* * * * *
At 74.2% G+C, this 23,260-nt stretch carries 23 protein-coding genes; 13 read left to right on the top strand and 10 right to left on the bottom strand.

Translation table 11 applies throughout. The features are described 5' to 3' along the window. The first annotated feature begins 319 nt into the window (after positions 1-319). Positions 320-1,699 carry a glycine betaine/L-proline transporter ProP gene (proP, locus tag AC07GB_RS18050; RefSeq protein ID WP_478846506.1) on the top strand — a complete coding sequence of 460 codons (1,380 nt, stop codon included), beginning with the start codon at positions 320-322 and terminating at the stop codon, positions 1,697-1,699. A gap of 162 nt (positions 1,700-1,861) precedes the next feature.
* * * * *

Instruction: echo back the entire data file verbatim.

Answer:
At 74.2% G+C, this 23,260-nt stretch carries 23 protein-coding genes; 13 read left to right on the top strand and 10 right to left on the bottom strand.

Translation table 11 applies throughout. The features are described 5' to 3' along the window. The first annotated feature begins 319 nt into the window (after positions 1-319). Positions 320-1,699 carry a glycine betaine/L-proline transporter ProP gene (proP, locus tag AC07GB_RS18050; RefSeq protein ID WP_478846506.1) on the top strand — a complete coding sequence of 460 codons (1,380 nt, stop codon included), beginning with the start codon at positions 320-322 and terminating at the stop codon, positions 1,697-1,699. A gap of 162 nt (positions 1,700-1,861) precedes the next feature.